A story of real change.
This year, Pray the Devil Back to Hell won the “Best Documentary” award at the Tribeca Film Festival in NYC. The film, recently released to the public, tells the amazing story of how one person’s dream helped to bring about the peace accords in Liberia after years of war under the tyrant Charles Taylor. It demonstrates the impact that one person can have during a time of strife, and reveals the tactics that otherwise powerless women used to achieve unprecedented peace and democratic elections.
The film starts in 1989 when Charles Taylor first arrived in Liberia. A protégé of Libya’s al-Gaddafi, trained in guerilla warfare, Taylor launched a political uprising, attempting to overthrow the government. Other groups also rose up, causing the country to factionalize. Civil war, ethnic conflict, power struggles, and fights over money ensued.
Primarily due to fear, Liberians voted Charles Taylor into the Presidency, and the warlords (LURDS) rebelled.
Charles Taylor became notorious for training child soldiers. He provided young boys with drugs and guns, and forced them to murder their parents. Under his leadership, Liberians endured hunger, child-rape and the pillaging of their country for fourteen years. No end was in sight.
Then one night in 2003, a young mother Leymah Gbowee, prayed before she went to bed, asking God to end the war. That night she had a “crazy dream,” telling her that she should gather the women of Liberia together to protest and pray for peace.
Leymah brought her idea to her church, and then to other churches, appealing to women to join her quest for peace. A female Muslim police officer attended one of the meetings, and was so moved she decided to spread the women’s peace message to the Muslim community.
Initially, some women wondered if working with those of a different religion meant that they were diluting their faith. Ultimately, they concluded that religion should not serve as a barrier to their mission of peace. For the first time in Liberian history, Christians and Muslims worked together for a common cause.
The women protested, insisting that the men, who had all power, end the war. A few women turned to hundreds and then thousands. They were ordinary women — mothers, grandmothers, sisters, and aunts. They sat daily in the public square, with T-shirts, signs and banners demanding peace.
Every day the women rallied together, sang together, and prayed together. They did the unimaginable — they spoke out. They even had the audacity to protest outside the Presidential Palace. But it wasn’t enough. Then, the women decided to use sex as a weapon. They went on a country-wide sex-strike, withholding sex from all their husbands until the men worked towards peace.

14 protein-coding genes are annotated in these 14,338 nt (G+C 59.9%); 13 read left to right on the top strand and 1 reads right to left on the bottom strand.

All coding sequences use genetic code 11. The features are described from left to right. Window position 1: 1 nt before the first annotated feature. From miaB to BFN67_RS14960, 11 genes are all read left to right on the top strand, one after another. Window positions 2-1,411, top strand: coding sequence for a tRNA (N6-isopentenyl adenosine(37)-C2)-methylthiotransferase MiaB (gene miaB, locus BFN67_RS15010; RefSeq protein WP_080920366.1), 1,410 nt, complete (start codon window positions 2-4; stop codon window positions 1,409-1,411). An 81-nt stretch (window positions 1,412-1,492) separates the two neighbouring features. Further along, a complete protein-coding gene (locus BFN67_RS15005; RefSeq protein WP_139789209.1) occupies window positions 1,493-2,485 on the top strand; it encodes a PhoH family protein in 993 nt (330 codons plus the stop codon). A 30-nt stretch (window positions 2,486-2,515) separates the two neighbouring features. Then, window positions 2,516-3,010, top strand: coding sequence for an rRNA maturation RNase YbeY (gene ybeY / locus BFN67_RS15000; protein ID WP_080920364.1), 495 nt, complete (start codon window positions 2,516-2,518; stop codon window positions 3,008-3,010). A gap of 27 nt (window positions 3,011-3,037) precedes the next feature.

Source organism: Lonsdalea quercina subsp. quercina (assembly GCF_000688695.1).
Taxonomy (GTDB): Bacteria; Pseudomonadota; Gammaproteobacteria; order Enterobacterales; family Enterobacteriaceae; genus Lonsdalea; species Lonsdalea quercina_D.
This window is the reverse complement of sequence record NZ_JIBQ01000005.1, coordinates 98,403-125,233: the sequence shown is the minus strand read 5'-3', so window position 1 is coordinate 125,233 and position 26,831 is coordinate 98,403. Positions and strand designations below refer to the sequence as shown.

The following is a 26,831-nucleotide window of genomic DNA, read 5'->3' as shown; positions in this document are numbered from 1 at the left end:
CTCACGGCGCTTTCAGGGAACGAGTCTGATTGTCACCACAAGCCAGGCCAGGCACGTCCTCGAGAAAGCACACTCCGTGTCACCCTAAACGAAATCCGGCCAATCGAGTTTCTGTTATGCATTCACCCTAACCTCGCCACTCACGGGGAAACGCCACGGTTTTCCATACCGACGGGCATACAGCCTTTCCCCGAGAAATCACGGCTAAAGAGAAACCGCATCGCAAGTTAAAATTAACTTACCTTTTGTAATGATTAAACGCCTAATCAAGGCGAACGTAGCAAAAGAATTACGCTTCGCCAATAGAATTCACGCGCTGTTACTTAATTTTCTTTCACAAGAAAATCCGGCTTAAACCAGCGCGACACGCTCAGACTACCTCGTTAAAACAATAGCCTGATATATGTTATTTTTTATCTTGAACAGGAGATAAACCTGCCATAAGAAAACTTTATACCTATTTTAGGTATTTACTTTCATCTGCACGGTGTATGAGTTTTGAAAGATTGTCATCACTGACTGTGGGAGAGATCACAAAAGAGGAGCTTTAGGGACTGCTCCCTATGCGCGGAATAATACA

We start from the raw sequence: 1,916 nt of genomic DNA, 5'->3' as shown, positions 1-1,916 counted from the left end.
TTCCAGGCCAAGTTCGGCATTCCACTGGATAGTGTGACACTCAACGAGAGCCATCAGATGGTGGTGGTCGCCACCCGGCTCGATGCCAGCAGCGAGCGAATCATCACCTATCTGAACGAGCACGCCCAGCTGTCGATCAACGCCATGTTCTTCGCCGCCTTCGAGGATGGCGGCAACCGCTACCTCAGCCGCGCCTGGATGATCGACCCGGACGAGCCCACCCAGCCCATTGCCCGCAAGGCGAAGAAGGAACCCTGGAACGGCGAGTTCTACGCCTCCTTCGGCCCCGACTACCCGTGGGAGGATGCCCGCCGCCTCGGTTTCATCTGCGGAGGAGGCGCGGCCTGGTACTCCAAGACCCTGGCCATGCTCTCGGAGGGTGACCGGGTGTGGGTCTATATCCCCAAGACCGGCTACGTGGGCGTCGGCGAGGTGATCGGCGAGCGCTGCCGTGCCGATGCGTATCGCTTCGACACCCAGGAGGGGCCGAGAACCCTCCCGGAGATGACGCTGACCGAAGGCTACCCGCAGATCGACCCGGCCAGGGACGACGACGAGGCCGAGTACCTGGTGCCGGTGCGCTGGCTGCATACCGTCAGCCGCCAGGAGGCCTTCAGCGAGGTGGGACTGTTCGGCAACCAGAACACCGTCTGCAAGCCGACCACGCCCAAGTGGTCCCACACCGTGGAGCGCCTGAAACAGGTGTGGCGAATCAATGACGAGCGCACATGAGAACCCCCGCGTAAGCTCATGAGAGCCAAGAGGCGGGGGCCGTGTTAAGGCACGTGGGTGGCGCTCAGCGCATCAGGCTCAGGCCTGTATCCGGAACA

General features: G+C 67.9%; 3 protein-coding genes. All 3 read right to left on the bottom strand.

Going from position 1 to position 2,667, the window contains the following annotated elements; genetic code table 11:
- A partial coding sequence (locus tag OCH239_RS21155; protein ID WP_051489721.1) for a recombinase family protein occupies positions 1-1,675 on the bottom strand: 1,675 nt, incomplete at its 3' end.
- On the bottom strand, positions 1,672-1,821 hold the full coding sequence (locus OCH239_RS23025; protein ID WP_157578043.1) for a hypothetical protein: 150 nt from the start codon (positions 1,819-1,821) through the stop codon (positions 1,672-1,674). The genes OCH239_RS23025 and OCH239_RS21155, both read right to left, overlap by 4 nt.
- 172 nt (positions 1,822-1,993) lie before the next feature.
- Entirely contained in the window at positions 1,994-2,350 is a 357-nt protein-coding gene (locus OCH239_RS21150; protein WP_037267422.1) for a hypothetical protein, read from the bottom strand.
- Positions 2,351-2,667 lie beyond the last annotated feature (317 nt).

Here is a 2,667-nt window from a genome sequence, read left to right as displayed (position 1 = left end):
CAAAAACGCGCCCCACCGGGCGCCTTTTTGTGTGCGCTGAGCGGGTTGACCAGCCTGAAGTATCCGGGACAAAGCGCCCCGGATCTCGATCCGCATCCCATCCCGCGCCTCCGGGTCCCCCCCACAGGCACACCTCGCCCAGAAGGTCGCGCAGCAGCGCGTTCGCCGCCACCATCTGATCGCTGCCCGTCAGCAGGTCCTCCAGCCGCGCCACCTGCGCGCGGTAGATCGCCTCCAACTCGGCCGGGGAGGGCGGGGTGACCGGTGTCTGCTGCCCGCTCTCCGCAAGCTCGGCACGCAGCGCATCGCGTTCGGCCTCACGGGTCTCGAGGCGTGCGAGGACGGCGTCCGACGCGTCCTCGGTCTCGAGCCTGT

Eventually, President Taylor could no longer ignore the protesters’ impact. Pressure forced Taylor and the LURDS to sign a pledge to engage in peaceful negotiations. The parties scheduled talks to take place in Ghana, in June 2003. But on that same day, Taylor was indicted for war crimes and crimes against humanity.
The negotiations went forward in Taylor’s absence. Months passed with no visible progress. Then one day, the women marched over to the negotiations, locked arms and blockaded the building’s exits. They refused to let the men out until they reached an agreement. It worked. On August 18, 2003, a peace agreement was signed.
But the women still wanted democratic elections, so they banded together one last time to make their plea. They succeeded.
In November 2005, Liberia held its first elections since 1996. This time the election was free, fair, democratic, and nonviolent. Liberians elected Ellen Johnson-Sirleaf to be President — the first female President in Africa. She was inaugurated on January 16, 2006.
The women of Liberia caused significant change in their country. Abby Disney produced this film so that the role of women in achieving Liberia’s peace and democracy would not be erased from the history books. She also wanted to send a message to women world-over that they too can effectuate change.
The peace activists of Liberia, unlike some who go by that same label today, did not advocate for surrender. Instead, they demanded peace in furtherance of freedom. These women witnessed death, but still had enthusiasm for life. They experienced destruction and turmoil, but still breathed hope. They risked their lives, but retained their faith. They knew that if they were to be killed, it was fighting for the cause of peace and freedom. They started with baby steps and wound up changing history.
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